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What is a Modem vs Router?

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What is a Modem vs Router?

Read Time: 5 minutes Published: March 16, 2022

A lot has changed since the early days of the internet, particularly when it comes to how we access and connect to it. Today, it’s easy to forget that internet connection problems can still occur, and that they have the potential to bring your business to a halt. 

For the most part, significant disruptions are rare – partly due to advances in technology and competition between various ISPs to provide reliable connections. However, as a small business owner or manager, you need to be prepared for all eventualities. Connection issues due to a modem or router problem can lead to costly downtime, so it’s important to understand the differences of a modem vs. a router. 

What is a Modem?

A combination of two terms, modulation and demodulation, a modem is a device that performs two important tasks to enable your business to communicate with the outside world via the internet. It translates digital signals into analog signals (modulation) that can be sent via a cable. And, it converts data from a telephone cable or fiber optic to a digital signal that the computer can understand (demodulation). In other words, the modem is your gateway to the internet.

What is a Router?

Most businesses rely on numerous devices in the course of their operations. In the age of Bring Your Own Device (BYOD), it’s also not uncommon for employees to use more than one device. With a modem, you can only connect to a single computer. To make sure your workplace computers and employee devices can connect seamlessly with the internet, you’ll need a router.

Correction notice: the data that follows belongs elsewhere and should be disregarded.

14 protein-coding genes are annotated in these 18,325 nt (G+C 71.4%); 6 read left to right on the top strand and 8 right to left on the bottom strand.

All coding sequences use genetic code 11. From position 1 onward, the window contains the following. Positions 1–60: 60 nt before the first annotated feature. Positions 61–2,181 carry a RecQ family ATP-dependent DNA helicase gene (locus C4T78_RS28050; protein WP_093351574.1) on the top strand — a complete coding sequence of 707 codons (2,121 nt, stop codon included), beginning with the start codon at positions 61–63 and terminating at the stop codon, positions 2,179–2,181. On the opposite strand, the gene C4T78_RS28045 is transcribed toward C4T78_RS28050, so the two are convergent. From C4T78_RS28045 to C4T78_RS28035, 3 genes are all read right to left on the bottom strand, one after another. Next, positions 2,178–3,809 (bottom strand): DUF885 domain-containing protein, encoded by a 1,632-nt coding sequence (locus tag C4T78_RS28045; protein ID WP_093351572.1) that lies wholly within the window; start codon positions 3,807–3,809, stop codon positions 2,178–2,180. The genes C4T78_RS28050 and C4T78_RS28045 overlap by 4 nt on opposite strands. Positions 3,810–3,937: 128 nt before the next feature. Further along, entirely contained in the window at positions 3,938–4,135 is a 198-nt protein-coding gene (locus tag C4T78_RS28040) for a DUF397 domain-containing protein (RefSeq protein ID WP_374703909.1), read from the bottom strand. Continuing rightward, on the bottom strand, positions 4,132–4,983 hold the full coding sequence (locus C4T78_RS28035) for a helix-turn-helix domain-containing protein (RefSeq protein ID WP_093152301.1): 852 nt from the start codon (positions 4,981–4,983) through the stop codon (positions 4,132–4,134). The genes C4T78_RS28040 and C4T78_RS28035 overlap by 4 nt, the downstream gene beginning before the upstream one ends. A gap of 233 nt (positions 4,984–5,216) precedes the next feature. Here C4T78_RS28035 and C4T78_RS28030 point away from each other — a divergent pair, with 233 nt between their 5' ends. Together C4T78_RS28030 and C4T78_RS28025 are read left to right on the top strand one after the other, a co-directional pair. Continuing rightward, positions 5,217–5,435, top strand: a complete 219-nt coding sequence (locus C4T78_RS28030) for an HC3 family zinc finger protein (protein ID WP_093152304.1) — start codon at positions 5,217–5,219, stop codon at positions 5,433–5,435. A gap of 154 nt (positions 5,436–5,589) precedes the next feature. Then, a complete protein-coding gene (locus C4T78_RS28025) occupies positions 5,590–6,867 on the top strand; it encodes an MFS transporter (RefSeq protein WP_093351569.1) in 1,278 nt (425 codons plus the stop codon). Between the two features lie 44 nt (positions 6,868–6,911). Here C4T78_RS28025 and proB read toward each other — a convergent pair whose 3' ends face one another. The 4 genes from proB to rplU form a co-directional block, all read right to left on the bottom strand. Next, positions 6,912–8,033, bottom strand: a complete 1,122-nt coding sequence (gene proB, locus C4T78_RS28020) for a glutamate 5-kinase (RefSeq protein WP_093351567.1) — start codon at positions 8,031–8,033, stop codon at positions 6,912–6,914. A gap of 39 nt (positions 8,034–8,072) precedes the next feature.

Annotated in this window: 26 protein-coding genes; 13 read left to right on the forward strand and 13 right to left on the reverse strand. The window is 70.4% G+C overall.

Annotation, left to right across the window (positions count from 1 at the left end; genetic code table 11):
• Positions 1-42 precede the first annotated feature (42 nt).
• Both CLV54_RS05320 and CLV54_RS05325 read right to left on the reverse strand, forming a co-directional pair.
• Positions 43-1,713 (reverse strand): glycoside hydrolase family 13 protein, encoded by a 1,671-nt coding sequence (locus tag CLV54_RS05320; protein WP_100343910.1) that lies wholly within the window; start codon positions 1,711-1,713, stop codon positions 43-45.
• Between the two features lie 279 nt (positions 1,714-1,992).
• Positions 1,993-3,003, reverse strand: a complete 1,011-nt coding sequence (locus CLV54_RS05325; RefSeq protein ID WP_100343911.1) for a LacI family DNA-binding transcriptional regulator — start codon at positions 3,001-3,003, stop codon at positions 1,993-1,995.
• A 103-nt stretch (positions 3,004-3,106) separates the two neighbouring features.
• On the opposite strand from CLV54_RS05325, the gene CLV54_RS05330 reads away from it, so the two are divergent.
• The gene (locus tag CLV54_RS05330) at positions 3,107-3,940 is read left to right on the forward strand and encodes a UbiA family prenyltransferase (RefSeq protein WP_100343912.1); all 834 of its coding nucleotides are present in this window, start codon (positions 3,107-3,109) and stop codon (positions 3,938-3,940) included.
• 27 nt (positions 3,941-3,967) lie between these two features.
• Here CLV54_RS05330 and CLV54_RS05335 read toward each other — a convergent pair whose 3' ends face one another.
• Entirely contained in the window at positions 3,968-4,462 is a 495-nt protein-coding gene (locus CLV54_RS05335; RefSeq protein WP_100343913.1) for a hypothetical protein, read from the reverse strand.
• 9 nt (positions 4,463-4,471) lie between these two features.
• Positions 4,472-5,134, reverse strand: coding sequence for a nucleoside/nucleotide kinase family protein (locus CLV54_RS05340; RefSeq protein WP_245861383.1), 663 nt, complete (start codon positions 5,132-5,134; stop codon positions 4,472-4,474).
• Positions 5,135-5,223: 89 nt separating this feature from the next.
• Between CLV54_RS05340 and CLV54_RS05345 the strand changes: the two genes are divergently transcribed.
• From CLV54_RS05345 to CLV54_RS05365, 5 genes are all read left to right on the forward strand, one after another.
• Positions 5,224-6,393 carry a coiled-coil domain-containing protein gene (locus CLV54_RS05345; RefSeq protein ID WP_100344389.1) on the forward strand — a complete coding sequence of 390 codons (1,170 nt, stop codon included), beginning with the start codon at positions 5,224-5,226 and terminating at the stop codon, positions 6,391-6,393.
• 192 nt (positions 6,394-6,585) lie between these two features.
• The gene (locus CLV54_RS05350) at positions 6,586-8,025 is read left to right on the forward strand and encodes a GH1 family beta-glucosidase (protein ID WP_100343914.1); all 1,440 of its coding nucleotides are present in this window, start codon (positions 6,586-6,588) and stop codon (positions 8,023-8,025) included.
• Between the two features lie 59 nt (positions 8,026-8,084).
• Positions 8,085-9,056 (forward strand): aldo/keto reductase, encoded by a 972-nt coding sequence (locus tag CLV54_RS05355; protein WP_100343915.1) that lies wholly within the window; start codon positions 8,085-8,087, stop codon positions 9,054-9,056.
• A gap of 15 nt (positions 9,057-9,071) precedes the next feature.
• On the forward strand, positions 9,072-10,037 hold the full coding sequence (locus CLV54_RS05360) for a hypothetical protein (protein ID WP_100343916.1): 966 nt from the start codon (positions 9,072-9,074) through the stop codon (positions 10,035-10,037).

As the name suggests, a router’s primary function is to route data packets to destination devices. In other words, a router helps you to create a local area network (LAN) for your business. When the router is connected to the modem, it allows devices connected to the LAN to access the internet.

Modem vs. Router: What are the Differences?

The differentiating factor between a modem vs. a router is that a modem connects you to the internet through your Internet Service Provider (or ISP), while the router allows you to share that internet connection to several devices, either using cables or wirelessly. The two pieces of hardware may look the same, but a router will always have many ports in comparison to a modem which usually has only two.

Today, several manufacturers or ISPs are combining these two pieces of hardware in one unit. While this may seem like a more minimalistic and compact design, it’s not always recommended for a business setting, which requires more flexibility and reliability as compared to home networks, where the 2-in-1 combo can work perfectly.

How to Choose a Business Router

The choice of router you use at your business can determine several things — speed, reliability, the number of devices you can connect to, Wi-Fi availability, and more. However, the most important of all, it also affects your security.